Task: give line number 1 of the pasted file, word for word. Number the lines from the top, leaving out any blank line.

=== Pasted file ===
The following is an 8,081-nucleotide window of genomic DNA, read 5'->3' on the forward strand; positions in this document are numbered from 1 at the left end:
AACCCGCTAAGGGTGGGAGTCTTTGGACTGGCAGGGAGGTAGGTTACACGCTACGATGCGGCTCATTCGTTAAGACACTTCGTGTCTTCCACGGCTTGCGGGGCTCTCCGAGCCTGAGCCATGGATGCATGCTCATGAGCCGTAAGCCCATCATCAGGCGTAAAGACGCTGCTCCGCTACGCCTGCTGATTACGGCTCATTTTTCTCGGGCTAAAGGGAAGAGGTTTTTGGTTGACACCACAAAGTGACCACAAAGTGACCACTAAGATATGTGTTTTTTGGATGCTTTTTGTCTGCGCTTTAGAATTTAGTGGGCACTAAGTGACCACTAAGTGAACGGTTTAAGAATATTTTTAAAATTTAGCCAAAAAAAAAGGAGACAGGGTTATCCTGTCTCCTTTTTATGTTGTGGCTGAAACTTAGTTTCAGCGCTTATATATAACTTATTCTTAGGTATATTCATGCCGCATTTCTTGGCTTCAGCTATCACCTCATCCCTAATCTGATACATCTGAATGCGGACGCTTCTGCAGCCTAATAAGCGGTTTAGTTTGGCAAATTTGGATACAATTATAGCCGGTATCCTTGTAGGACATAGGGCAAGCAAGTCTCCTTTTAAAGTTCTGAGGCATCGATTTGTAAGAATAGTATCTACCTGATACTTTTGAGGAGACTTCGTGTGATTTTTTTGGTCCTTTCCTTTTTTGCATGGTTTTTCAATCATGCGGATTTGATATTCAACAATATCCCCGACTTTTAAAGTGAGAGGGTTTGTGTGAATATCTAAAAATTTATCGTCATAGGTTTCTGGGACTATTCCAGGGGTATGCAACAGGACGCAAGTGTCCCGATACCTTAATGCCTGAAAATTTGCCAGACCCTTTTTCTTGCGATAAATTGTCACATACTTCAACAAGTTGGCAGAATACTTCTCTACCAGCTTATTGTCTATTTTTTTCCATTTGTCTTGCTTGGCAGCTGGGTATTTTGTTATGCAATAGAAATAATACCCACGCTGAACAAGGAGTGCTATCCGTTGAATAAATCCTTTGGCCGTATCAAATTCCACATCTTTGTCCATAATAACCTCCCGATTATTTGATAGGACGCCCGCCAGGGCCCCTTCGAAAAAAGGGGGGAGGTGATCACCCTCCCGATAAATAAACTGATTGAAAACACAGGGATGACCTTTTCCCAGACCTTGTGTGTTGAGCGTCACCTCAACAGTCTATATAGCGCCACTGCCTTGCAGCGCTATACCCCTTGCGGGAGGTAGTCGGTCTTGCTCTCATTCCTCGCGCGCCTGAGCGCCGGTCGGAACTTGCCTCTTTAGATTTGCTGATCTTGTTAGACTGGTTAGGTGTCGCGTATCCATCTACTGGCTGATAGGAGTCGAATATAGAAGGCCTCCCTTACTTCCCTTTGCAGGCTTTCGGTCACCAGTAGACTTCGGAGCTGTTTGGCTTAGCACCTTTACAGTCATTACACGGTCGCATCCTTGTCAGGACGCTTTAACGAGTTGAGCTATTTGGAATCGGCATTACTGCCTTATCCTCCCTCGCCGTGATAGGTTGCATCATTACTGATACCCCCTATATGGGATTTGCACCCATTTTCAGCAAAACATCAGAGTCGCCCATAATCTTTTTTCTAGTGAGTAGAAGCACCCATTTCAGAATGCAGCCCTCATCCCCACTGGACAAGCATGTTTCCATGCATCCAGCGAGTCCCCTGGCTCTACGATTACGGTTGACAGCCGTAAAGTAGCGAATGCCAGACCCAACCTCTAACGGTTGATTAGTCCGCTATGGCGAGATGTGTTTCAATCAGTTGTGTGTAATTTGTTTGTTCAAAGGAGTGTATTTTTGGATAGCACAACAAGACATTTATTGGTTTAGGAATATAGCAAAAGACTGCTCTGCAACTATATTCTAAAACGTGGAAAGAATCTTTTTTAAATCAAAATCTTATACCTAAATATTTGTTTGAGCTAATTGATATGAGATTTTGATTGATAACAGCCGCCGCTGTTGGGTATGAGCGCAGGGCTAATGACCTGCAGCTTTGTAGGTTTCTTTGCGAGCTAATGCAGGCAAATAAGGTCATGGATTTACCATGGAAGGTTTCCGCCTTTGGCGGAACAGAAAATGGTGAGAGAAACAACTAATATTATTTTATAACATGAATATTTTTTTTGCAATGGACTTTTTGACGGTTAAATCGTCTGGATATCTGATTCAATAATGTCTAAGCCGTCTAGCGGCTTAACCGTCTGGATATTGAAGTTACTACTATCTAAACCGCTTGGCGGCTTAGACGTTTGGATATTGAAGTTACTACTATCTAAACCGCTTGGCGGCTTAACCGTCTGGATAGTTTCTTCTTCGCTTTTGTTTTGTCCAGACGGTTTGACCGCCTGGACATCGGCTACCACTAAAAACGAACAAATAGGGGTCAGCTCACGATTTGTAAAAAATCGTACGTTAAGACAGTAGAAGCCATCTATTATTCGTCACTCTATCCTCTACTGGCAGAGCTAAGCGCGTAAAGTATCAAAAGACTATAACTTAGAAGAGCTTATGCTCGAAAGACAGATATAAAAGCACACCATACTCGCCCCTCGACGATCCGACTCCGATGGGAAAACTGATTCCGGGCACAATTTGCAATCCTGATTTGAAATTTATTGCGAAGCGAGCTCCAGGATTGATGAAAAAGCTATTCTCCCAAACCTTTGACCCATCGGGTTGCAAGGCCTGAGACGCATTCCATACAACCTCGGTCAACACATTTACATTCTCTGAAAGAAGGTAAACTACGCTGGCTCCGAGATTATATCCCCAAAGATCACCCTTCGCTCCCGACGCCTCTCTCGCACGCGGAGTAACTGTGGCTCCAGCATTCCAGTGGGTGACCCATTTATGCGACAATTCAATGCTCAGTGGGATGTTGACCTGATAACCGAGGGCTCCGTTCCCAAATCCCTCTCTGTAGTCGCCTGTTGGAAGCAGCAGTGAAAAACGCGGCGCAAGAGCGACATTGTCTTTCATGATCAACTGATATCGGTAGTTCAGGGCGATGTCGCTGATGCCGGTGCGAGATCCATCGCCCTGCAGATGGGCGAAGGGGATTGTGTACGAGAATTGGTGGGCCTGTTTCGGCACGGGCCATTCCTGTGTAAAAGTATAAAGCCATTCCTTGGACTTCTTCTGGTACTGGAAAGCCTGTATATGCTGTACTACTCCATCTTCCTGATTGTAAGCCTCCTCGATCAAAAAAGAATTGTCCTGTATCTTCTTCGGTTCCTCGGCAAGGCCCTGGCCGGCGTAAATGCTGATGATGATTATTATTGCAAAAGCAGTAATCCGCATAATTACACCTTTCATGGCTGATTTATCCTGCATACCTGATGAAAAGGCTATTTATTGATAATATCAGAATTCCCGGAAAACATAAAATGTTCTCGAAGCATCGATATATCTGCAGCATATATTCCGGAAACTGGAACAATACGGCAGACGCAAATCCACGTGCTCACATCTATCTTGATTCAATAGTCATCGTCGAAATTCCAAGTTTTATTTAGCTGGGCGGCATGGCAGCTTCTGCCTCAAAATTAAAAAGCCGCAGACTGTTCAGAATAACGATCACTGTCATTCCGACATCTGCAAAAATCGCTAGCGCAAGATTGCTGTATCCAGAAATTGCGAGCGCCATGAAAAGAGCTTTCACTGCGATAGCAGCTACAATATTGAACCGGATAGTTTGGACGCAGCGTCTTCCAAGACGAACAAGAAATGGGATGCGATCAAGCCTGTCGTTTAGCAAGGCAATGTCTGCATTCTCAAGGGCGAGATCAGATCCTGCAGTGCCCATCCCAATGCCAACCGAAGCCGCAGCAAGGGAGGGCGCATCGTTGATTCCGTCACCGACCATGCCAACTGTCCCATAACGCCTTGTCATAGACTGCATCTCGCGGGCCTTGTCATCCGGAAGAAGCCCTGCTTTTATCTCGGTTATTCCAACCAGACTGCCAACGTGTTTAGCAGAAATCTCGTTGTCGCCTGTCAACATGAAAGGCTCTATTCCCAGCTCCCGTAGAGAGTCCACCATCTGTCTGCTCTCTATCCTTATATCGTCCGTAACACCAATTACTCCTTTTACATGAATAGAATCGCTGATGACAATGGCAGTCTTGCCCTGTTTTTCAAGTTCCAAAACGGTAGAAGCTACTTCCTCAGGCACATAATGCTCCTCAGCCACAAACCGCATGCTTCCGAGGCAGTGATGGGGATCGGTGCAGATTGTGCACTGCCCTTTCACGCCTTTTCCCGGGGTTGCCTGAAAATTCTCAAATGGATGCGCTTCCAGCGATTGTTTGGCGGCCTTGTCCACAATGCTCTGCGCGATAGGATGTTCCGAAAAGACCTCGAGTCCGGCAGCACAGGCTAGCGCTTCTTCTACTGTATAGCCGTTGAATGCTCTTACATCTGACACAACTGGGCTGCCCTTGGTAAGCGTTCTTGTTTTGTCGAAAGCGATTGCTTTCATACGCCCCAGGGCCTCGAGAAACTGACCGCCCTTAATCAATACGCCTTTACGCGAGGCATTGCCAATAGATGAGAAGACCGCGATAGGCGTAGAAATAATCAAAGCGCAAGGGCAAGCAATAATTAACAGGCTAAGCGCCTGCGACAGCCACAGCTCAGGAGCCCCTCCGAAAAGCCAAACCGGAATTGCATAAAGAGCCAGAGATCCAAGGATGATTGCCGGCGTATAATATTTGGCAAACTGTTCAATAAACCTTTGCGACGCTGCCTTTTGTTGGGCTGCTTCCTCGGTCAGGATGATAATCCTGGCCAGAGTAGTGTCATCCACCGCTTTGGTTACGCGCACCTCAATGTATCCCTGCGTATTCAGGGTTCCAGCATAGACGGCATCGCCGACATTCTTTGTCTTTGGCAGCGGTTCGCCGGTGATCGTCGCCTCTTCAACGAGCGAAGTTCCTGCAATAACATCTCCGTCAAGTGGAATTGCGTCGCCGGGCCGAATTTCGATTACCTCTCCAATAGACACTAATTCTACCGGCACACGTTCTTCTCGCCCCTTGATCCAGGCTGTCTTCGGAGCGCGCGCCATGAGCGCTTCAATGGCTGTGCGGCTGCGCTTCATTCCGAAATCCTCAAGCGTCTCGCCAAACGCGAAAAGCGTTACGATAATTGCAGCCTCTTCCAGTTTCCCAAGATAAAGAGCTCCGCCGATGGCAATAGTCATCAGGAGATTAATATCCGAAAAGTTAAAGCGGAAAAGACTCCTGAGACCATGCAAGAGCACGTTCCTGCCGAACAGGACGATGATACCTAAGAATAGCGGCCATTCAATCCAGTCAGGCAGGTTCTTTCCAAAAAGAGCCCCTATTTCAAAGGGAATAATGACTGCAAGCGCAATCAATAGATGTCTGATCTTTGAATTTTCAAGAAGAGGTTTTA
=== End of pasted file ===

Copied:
The following is an 8,081-nucleotide window of genomic DNA, read 5'->3' on the forward strand; positions in this document are numbered from 1 at the left end: